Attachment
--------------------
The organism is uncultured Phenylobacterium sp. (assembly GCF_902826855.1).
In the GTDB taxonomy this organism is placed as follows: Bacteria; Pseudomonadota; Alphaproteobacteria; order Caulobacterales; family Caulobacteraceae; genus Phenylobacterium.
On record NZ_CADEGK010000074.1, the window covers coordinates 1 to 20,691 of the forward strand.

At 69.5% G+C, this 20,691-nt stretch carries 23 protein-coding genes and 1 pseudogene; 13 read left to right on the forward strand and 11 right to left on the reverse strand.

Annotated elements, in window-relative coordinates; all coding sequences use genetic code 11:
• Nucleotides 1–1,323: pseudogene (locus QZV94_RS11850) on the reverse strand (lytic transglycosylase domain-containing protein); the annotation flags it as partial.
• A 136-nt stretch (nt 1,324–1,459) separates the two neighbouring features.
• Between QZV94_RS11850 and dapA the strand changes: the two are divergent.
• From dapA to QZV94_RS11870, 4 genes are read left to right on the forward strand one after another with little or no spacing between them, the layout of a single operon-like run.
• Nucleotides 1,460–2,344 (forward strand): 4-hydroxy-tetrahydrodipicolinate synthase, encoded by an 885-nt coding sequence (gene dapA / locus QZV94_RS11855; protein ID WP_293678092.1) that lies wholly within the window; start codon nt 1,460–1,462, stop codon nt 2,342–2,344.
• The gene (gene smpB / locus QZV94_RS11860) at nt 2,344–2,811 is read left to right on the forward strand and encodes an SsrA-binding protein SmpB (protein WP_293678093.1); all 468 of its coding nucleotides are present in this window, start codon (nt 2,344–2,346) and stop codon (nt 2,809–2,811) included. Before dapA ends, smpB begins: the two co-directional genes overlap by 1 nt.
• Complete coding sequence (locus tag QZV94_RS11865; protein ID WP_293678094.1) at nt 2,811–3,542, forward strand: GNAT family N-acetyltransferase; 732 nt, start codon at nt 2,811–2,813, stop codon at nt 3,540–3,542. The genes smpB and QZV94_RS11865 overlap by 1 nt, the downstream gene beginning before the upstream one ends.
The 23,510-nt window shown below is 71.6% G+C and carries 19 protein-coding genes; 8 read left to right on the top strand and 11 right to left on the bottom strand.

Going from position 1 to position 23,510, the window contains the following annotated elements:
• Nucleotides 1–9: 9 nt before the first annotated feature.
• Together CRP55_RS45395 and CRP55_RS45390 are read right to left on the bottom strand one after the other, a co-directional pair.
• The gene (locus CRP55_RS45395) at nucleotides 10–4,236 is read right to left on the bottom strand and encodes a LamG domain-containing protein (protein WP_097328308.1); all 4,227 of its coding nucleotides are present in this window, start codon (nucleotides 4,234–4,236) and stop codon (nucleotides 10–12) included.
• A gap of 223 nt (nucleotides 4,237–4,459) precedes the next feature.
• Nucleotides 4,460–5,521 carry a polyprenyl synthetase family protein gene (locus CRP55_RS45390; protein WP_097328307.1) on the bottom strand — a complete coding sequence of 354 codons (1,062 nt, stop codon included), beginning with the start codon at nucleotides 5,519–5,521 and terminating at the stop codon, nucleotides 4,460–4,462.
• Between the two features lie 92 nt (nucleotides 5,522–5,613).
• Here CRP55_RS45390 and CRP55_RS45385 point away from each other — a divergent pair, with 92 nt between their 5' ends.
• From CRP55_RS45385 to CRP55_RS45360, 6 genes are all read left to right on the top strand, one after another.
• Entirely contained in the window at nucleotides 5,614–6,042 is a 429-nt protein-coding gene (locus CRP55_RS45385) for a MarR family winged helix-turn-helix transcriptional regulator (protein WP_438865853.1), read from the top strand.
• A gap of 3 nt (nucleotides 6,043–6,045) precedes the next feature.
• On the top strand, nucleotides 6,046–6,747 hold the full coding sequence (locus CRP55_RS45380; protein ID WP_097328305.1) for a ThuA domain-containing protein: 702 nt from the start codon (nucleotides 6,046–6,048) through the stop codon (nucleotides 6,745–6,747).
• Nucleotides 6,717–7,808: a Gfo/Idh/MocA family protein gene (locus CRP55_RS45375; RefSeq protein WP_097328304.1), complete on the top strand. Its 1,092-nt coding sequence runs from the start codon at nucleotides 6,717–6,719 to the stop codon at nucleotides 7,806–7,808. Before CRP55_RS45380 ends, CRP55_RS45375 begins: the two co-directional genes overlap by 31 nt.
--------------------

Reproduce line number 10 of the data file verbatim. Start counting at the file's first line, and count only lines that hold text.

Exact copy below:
• Nucleotides 1,460–2,344 (forward strand): 4-hydroxy-tetrahydrodipicolinate synthase, encoded by an 885-nt coding sequence (gene dapA / locus QZV94_RS11855; protein ID WP_293678092.1) that lies wholly within the window; start codon nt 1,460–1,462, stop codon nt 2,342–2,344.